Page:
Tunnicliffe catches her wind
QINGDAO, China - Anna Tunnicliffe of the United States came from behind in the final to win the women's sailing Laser Radial class yesterday.
"It hasn't really hit," said British-born Tunnicliffe, 25, with a huge American flag draped over her shoulders after the first US sailing gold of these Games.
Tunnicliffe, who moved to the US with her family at the age of 12 and later became a citizen, had enough points in nine preliminary race to assure her at least a medal after the final, which counts double. Early in the race, it looked like she would be lucky to get silver.
"It was a little too exciting," she told the AP just after the finish. "I had a really bad start. It was very hard to focus when my competitors were gaining points on me."
At the end of the first of four legs in the medal race, she was eighth out of the 10 boats that made the final, and at end of the next leg she was next-to-last. Then, heading up on the third leg, she spotted a wind shift and set off on a different course than most of the fleet.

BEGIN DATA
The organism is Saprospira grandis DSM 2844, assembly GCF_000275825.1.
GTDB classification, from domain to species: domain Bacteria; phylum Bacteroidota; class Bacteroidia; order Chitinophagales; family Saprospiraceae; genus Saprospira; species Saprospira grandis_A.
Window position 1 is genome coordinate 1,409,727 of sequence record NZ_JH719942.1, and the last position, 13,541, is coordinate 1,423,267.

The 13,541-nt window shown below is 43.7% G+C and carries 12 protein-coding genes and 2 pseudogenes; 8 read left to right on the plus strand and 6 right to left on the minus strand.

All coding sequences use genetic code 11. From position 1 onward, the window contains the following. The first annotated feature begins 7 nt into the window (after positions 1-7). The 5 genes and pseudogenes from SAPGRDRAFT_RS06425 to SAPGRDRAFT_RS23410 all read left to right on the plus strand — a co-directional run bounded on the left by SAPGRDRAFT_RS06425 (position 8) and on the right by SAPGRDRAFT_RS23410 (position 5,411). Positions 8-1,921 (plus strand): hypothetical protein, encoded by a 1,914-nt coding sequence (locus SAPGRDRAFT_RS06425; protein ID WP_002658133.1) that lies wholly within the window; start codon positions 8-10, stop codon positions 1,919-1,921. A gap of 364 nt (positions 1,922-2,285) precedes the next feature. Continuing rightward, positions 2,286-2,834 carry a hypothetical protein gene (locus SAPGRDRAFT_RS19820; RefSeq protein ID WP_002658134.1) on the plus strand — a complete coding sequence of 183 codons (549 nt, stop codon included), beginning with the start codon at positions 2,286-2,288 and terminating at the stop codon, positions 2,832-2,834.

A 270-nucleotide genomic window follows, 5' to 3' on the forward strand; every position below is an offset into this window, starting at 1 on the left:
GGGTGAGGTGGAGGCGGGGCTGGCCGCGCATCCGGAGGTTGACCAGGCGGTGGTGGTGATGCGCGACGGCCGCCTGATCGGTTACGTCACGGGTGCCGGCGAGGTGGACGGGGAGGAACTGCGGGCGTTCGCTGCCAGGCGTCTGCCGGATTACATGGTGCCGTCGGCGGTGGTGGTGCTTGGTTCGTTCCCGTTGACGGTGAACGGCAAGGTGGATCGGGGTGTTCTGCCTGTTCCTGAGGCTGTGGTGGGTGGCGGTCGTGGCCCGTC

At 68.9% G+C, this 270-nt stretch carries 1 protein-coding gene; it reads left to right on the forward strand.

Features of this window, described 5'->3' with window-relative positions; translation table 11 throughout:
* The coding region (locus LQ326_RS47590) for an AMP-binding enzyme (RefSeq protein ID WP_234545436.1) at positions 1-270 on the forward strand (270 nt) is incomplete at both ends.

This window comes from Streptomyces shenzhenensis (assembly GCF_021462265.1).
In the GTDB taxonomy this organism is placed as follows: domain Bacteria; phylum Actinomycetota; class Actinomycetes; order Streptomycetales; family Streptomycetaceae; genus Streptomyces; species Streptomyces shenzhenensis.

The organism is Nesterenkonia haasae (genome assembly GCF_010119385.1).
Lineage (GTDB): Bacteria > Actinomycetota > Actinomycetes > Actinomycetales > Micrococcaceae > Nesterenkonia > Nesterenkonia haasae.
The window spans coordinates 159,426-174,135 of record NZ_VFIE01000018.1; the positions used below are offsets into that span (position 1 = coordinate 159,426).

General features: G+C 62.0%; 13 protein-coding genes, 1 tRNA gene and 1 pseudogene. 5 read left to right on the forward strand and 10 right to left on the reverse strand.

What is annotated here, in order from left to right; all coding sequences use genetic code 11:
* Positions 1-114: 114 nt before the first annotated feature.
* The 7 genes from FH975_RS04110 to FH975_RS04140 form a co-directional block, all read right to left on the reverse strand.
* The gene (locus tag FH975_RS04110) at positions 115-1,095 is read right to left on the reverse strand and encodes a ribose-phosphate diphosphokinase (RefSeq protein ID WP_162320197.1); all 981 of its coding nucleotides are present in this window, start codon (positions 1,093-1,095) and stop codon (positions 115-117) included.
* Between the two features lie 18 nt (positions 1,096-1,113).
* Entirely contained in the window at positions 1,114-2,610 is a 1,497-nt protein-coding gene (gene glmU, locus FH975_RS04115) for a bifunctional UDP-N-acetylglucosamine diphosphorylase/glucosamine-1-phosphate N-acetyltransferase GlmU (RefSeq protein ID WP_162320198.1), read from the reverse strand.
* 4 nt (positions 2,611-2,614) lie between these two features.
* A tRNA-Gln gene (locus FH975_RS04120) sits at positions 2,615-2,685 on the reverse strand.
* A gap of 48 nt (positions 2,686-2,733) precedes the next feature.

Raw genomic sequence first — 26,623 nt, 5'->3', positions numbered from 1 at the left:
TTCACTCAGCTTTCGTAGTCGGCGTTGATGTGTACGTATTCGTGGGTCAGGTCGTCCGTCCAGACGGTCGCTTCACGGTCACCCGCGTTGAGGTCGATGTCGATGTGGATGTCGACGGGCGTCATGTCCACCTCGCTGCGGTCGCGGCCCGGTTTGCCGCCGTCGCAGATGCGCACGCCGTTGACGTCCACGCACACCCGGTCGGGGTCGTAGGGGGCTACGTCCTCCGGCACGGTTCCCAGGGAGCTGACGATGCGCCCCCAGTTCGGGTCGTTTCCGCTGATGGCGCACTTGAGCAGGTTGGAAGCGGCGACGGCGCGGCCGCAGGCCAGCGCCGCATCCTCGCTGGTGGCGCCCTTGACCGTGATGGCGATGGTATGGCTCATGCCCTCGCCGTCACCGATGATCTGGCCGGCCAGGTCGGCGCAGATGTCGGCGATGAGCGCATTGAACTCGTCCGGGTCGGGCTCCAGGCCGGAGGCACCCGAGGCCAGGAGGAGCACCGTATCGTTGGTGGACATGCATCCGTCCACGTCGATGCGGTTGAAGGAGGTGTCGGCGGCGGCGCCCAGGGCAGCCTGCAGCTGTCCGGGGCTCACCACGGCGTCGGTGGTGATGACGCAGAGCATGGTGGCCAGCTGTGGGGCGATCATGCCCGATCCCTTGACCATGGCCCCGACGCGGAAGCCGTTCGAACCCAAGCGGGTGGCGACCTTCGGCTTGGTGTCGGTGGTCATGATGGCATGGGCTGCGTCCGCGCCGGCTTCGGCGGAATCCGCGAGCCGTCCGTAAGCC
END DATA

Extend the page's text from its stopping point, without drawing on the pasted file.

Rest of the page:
"I wasn't winning at that point and I saw this big left puff, and I went like, 'Here goes.' I had to. I mean I was guaranteed a medal, and that meant a lot, so it was a risk worth taking," she said. "I went left and moved to the front of the fleet."
The gamble paid off. And the end of the third leg, she had climbed to No. 3, and gained one more spot on the final leg to finish second, behind Gintare Volungeviciute of Lithuania.
Volungeviciute earned the first Olympic sailing medal (silver) for her country, and seemed bewildered by the rush of media attention, telling Chinese officials "I need to change clothes" and moving away from the reporters. "It's procedure," said the official, leading her back to the media zone.
"I worked very hard for this," she said. "I am also very happy." (AP)